The bike did have an accident and fortunately I was not near it. My dad was backing the old ’47 Oldsmobile down the driveway when the door caught the front wheel of the bike, pushing the bike against the steps on the back porch. The only damage was to bend the front wheel of my bike. The saving grace was that my father had caused the problem. Somehow this evened the score for me losing my first bike. We tried to fix it but it was permanently out of balance. It was very difficult to ride without hands on the handlebar because the bike would always turn to one side. I was the only guy in town who could not ride without hands. My friend Neil could go to and from school without using hands.
Bicycles were very useful for getting around on bright sunshiny days before driver's licenses. One day Dick Spencer and I decided to visit some of the good looking girls that lived on West Utah Avenue. As we were traveling through town we decided that we had time for some soft ice cream from Chipman's confectionery store. We each got our cone and got back on our bikes and started West on Utah Avenue. Just in front of the movie theater Dick's front tire hit my back axle. I heard a scream and looked to my right just in time to see Dick do a full 360 landing next to me on the concrete. He was just sitting there with his ice cream and cone fully intact. The front wheel of his bike had stopped, throwing him through the air. Analysis of the accident revealed that the inner tube had bulged out through a hole in his front tire. When this 8” bulge hit the fender support, Dick was launched through the air. We finished our ice creams amidst hysterical laughter. How could we get home? We went and borrowed some black electrical tape, the duct tape of our generation, to fix the bulge. We squeezed the tube forcing the air back into the tire, wrapped the hole with electrical tape and went on our way. It seems that this fix lasted for quite some time as Dick was in no hurry to get a new tire.
PS. It seems logical that this was the second time a bulge had occurred on this tire because it would be more reasonable that the axle would catch tape on the tire rather than the tire. Supporting this is the fact of how fast we figured out how to fix the damage.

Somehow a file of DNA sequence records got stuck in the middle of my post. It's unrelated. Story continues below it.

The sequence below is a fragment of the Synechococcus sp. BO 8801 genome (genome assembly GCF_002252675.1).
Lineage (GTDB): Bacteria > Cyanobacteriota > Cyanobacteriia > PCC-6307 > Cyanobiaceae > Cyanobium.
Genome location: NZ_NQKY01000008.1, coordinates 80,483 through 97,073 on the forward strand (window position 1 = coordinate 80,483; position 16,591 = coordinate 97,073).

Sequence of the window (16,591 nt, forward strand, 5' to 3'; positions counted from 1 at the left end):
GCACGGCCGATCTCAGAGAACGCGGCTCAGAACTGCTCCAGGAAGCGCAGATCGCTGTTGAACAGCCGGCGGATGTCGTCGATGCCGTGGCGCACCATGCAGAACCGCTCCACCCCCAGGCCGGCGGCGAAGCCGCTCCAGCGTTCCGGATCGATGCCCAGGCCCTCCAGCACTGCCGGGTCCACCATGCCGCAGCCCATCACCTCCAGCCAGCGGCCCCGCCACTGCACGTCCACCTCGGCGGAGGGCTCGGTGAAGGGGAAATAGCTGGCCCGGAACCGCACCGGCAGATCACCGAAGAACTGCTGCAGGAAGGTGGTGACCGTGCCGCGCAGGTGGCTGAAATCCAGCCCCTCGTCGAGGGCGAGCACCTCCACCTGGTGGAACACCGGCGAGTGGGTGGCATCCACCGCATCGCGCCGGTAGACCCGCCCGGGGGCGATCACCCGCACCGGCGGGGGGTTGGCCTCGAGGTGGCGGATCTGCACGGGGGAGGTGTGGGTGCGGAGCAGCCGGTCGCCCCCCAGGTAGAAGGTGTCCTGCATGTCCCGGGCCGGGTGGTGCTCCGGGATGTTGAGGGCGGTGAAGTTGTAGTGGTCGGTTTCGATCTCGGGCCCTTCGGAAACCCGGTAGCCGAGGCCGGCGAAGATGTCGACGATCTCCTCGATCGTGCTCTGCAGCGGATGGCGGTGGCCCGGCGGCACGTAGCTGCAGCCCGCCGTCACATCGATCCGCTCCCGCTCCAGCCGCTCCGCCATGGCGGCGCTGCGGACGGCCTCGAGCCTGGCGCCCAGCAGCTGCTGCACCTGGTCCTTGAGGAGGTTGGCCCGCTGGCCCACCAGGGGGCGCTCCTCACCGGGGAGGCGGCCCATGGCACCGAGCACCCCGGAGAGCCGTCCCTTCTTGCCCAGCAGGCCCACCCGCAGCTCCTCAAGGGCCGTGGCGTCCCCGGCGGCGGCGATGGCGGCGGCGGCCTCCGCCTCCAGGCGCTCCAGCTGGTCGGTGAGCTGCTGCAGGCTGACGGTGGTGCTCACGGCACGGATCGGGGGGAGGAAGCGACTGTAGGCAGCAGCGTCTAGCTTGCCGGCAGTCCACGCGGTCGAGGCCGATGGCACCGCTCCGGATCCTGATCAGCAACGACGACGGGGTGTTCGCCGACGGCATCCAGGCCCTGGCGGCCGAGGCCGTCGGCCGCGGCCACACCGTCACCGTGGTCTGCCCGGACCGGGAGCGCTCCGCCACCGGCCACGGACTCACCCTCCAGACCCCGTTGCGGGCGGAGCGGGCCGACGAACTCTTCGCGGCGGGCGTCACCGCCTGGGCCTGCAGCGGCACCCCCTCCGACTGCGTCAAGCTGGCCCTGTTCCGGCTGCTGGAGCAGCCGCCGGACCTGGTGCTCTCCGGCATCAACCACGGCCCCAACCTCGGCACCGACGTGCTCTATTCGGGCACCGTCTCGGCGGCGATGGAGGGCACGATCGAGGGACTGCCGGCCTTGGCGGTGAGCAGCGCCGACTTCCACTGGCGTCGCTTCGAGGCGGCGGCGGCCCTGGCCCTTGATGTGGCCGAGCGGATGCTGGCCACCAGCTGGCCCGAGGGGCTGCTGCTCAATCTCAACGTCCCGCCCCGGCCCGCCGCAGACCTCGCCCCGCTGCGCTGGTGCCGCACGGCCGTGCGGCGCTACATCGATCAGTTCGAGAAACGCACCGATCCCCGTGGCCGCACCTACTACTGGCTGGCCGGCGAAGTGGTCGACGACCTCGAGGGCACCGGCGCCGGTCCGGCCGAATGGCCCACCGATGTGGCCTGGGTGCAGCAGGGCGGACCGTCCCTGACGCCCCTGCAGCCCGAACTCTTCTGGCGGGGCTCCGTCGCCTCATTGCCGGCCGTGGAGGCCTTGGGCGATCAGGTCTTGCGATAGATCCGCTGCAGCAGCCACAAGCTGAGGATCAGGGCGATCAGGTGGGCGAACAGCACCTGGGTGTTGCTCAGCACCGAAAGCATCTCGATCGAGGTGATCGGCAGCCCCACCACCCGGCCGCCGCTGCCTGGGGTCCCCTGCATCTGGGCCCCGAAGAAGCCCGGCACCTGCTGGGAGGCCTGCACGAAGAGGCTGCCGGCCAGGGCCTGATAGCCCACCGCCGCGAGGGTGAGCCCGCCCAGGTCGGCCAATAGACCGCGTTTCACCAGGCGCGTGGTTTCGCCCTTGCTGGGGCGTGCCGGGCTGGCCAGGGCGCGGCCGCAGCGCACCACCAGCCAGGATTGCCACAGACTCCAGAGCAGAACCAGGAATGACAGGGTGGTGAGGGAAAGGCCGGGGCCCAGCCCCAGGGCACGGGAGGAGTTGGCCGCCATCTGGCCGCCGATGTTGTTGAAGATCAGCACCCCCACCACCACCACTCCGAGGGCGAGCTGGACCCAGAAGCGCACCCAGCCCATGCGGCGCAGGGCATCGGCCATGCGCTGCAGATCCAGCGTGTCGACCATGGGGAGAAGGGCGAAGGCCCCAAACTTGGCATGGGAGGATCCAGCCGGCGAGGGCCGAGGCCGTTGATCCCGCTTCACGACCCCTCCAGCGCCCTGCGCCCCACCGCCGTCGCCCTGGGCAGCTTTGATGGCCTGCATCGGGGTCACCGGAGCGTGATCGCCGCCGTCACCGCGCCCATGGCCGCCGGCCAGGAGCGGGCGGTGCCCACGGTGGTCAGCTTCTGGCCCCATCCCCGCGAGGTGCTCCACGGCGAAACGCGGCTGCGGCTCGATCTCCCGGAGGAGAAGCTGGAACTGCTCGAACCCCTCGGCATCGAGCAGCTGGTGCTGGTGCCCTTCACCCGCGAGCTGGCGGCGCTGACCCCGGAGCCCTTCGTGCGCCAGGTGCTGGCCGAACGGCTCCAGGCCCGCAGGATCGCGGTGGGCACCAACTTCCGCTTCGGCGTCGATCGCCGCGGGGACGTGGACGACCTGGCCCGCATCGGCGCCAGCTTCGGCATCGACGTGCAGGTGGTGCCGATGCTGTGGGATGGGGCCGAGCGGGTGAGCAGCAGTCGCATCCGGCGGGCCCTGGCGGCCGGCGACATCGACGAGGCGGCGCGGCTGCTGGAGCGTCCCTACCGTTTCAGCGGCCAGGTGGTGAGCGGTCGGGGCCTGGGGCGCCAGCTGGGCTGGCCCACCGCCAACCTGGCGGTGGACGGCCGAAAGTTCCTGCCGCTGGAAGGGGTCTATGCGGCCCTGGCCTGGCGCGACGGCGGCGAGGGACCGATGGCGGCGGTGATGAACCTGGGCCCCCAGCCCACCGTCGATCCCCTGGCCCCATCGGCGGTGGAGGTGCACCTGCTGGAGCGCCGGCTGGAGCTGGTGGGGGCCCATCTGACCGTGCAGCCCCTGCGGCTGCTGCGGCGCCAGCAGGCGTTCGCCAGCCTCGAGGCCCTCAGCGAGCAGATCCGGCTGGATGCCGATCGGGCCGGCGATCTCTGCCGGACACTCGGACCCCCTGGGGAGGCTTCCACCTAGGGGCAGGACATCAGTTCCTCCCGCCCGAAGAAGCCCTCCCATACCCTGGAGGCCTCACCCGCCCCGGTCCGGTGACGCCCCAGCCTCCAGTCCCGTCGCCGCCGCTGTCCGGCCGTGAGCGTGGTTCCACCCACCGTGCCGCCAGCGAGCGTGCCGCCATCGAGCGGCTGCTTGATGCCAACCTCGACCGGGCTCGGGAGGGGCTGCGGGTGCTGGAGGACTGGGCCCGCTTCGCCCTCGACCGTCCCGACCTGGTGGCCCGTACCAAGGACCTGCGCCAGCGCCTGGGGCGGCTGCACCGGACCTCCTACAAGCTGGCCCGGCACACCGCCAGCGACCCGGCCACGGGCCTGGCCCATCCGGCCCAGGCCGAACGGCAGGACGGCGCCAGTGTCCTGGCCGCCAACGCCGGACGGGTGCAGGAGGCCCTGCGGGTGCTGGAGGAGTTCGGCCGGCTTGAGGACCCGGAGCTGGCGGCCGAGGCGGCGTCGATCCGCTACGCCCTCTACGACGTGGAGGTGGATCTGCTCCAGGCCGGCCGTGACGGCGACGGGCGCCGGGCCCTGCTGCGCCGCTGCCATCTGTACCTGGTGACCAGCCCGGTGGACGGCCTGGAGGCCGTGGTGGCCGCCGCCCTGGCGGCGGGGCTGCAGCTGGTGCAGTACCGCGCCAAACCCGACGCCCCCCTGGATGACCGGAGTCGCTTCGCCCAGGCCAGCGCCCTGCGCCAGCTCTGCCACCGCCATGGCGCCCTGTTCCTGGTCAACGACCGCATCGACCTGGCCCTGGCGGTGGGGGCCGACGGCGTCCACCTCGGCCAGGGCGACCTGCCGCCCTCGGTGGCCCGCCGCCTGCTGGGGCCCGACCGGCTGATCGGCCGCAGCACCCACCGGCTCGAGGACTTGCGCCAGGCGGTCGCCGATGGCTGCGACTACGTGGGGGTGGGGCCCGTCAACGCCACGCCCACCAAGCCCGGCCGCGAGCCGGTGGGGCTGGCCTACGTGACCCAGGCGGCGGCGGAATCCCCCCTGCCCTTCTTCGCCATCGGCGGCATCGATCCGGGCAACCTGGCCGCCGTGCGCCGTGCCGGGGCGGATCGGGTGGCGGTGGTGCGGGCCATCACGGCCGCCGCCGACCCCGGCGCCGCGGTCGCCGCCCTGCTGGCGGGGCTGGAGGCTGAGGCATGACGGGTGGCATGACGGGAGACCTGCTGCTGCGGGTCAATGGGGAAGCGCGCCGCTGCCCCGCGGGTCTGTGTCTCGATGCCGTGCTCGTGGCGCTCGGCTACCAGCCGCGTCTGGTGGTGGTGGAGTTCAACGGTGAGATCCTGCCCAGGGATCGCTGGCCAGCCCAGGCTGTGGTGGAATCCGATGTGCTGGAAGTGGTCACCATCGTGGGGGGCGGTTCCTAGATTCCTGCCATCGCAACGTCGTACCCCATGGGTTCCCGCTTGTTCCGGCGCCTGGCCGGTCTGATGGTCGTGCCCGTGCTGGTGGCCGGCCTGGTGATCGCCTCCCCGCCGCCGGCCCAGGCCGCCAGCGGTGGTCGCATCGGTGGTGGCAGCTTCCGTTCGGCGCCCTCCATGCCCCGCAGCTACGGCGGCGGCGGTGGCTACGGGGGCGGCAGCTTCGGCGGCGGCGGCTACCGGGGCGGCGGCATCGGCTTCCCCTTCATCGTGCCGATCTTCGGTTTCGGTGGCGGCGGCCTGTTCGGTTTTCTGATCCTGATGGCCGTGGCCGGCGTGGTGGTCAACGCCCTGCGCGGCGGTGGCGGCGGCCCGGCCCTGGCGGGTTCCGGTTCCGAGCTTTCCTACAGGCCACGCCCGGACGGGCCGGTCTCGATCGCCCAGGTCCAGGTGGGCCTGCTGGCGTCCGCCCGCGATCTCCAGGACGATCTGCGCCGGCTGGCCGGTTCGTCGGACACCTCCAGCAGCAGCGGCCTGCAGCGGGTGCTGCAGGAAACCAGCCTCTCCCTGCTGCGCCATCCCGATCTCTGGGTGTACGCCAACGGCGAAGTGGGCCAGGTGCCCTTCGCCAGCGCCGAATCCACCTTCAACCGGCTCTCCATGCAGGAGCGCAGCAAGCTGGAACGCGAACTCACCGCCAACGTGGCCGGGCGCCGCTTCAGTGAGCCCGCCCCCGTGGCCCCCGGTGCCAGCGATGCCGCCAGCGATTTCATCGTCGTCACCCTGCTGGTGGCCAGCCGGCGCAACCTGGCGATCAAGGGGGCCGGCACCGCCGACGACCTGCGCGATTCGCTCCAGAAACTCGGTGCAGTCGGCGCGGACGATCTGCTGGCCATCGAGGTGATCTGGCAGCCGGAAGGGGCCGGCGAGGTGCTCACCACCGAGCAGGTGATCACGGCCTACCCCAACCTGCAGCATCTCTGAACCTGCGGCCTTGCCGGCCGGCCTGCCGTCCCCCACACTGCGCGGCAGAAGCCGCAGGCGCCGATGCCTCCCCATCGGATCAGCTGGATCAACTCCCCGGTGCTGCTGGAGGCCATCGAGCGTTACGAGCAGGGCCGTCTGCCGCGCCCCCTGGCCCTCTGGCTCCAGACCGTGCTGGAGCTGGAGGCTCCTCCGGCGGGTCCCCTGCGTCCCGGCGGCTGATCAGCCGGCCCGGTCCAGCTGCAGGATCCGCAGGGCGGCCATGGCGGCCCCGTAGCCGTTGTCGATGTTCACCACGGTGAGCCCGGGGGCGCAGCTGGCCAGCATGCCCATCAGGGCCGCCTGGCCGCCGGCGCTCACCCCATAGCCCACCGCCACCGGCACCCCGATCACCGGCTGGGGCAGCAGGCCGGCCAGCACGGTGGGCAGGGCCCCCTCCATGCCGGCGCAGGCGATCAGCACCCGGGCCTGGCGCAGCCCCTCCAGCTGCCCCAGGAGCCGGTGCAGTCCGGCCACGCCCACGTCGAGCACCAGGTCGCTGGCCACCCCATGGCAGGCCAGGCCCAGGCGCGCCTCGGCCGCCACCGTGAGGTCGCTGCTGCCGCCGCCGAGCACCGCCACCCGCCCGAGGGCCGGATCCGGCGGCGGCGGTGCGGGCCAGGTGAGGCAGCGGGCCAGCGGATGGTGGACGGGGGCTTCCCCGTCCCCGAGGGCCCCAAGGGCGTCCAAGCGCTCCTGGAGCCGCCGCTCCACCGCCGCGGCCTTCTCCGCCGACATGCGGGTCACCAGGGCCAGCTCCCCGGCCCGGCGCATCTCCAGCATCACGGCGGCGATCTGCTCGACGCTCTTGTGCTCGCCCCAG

Not too long after getting a bike Glenn Ray came with the proposition that I take over his paper route. He promised if I would take the paper route I would get leg strength and be a fast runner as I was the slowest kid in town. This was very attractive to me. This was a false promise but the next Wilson boy in line would be the fastest kid in town. He also pointed out the advantage that this route paid the highest rate because it had the most hills. I didn't realize that meant it was the hardest. Dad and Mom said that it was my paper route, and they were not going to do like some parents and drive the car to deliver papers. I had to do the job and do it right by myself. My paper route covered most of the first ward as it went from Main street on the west to the end of town on the east, between Highway (1st North) and the park. I always had between 45 and 50 papers to deliver.
I delivered papers on bike daily for about 15 months with few exceptions. Glen Ray delivered for one week while we were on vacation. One day in the dead of winter Dad broke down and drove me around on a very cold Sunday morning. I rode my horse Ginger instead of my bike on a couple of occasions In the heart of winter I would often leave my bike and finish the over hill loop on foot as the back wheel would freeze up. I could usually finish the route riding or pushing the bike.
This was a good mode of transportation until dad bought the green International truck. With careful pleading I could use the truck for necessary transportation, going to work, hauling horses and a pig once. I enjoyed my bike but I loved the green truck.